There are a lot of things that DE:HR did well, and considering that it was released in 2011, I’m sure it was probably pretty groundbreaking for what it did. However, not only is the game a product of its time and sadly now a bit dated compared to current games, but I just couldn’t get behind the game mechanics. This may be in large part due to how I play as a gamer,  which would be straightforward first person shooters like Halo. The 3rd person setting when you take up cover makes it easier to stealth than to shoot, and I struggled a lot in smoothly lining up shots of my enemies. Although DE:HR does give you the option to do stealth only, guns blazing, or a mix of the two, the game consistently rewards you for taking the stealth route, and penalizes you for going guns blazing. How? Simply because ammunition is scarce compared to how many enemies you meet and their strength, and even with multiple upgrades (which I used as much as possible) you still have very little health, meaning that you really can’t afford to take more than a couple hits. As a result, near the last few levels, I found myself switching the difficulty to easy because I had lost my patience with creeping around and simply wanted to finish the game already. This resulted in an unfortunate ending where enemies did not hurt me when I thought they should have, and a ridiculously easy ‘boss battle’ at the end. So be warned! If you set the settings to easy, you might actually be cheating yourself out of the game. This is different from other games where easy mode is not god mode and it is still a little challenging.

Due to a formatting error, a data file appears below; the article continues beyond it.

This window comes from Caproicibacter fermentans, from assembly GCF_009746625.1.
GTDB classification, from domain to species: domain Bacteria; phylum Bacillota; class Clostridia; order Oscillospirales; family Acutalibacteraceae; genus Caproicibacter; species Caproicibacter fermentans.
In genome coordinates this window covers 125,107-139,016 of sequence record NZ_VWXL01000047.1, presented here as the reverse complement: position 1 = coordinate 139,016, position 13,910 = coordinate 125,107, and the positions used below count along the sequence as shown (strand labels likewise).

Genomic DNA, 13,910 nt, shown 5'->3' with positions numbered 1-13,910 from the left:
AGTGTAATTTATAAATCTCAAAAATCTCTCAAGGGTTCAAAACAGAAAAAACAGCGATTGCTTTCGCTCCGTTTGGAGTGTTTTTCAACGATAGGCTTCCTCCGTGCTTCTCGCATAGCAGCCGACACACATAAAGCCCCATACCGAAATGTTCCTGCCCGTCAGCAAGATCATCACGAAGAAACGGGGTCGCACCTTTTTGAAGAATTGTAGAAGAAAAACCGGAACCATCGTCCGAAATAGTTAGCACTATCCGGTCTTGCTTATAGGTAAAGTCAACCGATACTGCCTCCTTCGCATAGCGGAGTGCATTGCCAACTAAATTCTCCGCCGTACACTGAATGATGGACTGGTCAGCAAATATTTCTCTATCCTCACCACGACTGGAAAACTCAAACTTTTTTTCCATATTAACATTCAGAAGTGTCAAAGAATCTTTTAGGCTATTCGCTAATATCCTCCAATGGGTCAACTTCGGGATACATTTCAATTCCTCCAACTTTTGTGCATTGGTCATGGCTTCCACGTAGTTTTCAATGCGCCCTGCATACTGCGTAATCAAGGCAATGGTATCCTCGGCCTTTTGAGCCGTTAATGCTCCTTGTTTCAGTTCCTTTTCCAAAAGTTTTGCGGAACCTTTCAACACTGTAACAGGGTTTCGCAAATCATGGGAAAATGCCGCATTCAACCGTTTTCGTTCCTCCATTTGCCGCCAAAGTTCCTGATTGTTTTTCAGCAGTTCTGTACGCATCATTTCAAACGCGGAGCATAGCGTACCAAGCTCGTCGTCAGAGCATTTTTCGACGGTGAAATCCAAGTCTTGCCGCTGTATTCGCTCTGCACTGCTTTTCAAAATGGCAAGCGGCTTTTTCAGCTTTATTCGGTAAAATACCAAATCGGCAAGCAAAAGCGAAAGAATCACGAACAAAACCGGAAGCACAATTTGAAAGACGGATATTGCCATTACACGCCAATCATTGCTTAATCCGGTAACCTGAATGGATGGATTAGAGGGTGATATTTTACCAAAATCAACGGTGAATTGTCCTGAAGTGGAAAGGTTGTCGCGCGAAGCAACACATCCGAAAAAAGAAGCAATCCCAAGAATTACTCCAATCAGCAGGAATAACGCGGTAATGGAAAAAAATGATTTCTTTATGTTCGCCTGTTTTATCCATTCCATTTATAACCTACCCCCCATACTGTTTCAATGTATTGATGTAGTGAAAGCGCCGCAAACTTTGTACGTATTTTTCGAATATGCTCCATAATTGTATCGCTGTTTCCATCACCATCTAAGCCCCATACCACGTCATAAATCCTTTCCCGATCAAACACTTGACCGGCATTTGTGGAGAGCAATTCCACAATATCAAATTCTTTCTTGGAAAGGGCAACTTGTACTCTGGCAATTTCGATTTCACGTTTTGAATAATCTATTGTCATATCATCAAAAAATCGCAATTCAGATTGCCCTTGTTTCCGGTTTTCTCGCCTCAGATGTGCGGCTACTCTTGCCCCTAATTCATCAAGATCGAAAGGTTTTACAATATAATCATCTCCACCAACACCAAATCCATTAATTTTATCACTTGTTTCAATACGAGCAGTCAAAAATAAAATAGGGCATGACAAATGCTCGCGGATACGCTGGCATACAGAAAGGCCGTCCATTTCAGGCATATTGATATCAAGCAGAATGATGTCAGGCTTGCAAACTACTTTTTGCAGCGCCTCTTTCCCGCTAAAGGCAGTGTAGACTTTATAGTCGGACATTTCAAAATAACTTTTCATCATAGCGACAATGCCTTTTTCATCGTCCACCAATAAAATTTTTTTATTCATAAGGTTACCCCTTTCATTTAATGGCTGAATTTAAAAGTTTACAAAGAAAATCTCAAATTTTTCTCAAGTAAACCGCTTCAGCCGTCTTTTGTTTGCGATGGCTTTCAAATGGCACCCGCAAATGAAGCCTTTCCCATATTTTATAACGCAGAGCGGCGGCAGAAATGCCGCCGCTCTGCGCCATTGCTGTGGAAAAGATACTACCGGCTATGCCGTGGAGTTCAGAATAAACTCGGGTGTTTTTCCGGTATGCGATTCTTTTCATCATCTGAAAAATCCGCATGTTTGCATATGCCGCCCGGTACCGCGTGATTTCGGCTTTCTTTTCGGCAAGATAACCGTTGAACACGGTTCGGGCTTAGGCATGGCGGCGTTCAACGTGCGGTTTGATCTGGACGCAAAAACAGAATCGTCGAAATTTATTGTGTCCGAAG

The other qualm I had with this game is that EVERYTHING IS IN ORANGE. Seriously, if any object has the ability to be interacted with, it will have an orange border around it. All the lights are orange, windows are orange, and the vast majority of everything you see in the game is orange. So if you care about great visuals, and don’t like the color orange, this game might not be for you.

With all that being said, there are actually a lot of great things about this game that I would now like to address.

The first is that the plot is interesting and complex, and if you can get through the story fast enough so you don’t lose sight of your goals, can be quite fun. There are also a lot of side quests, some more interesting than others, such as saving a woman in a brothel. There are a lot of surprises and honestly it keeps you guessing most of the way.

The other thing I liked about the game is how much choice you get to have. Not only can you end the game in 4 different possible endings, you can also have different conversations with people that will lead to different outcomes. You can also get an upgrade that lets you analyze the personality of the person you’re speaking with (alpha, betta, or gamma person) and then use the right words to appeal to the right senses in this person (such as being logical to an alpha, flattering to a beta, and threatening a weak gamma person). This use of psychology so clearly in a game was quite refreshing.